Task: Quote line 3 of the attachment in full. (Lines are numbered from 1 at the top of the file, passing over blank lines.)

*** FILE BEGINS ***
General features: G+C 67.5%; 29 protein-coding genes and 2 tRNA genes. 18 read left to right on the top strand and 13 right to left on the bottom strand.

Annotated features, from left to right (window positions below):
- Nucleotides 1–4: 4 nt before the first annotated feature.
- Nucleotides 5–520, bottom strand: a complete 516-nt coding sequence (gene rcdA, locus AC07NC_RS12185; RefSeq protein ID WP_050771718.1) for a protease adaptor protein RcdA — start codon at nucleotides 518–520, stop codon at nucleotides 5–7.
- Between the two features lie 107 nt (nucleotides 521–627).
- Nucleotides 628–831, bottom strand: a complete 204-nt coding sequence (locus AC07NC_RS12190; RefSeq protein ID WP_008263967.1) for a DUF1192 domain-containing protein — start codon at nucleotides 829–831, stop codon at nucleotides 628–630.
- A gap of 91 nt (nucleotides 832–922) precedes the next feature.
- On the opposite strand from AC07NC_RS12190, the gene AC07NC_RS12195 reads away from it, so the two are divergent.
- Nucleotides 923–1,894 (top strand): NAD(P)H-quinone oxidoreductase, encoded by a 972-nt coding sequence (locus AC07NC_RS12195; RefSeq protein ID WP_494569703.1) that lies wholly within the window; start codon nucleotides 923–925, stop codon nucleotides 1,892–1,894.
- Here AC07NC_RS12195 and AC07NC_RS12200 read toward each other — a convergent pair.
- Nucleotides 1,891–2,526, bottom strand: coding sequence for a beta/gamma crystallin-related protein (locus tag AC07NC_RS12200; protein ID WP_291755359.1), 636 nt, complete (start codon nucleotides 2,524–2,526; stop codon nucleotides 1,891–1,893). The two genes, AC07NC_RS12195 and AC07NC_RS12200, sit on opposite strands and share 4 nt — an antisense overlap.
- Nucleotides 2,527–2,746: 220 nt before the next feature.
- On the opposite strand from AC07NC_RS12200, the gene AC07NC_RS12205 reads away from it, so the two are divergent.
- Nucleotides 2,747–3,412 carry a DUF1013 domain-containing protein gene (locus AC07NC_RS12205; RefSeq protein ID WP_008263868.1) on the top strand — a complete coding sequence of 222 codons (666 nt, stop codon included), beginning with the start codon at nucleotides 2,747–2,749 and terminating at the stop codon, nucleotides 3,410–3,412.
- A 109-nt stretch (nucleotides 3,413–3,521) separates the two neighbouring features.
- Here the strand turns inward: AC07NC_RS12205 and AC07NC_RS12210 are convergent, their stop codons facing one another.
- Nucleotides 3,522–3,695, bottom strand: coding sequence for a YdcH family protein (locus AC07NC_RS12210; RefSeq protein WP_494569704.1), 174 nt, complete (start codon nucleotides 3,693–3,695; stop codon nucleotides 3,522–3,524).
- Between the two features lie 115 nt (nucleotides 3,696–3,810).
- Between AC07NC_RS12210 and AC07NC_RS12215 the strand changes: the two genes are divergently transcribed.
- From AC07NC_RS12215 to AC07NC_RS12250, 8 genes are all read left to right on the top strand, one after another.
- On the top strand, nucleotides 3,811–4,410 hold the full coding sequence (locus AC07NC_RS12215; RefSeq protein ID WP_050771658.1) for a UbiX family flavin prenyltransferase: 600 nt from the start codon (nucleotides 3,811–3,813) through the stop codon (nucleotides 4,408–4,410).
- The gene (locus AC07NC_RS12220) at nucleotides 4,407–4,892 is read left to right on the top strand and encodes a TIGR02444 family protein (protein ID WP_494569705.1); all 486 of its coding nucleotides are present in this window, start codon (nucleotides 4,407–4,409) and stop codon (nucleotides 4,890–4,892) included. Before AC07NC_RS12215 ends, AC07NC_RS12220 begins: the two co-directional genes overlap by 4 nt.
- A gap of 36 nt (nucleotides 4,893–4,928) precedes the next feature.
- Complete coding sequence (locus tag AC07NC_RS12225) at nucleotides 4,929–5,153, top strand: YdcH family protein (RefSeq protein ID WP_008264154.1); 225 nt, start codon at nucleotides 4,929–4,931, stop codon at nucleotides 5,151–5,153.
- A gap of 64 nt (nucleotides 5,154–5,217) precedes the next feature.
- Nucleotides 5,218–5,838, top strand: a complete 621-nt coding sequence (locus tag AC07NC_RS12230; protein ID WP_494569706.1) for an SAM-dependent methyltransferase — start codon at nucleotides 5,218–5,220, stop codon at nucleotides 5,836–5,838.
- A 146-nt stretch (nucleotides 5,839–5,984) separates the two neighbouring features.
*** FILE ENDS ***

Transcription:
- Nucleotides 1–4: 4 nt before the first annotated feature.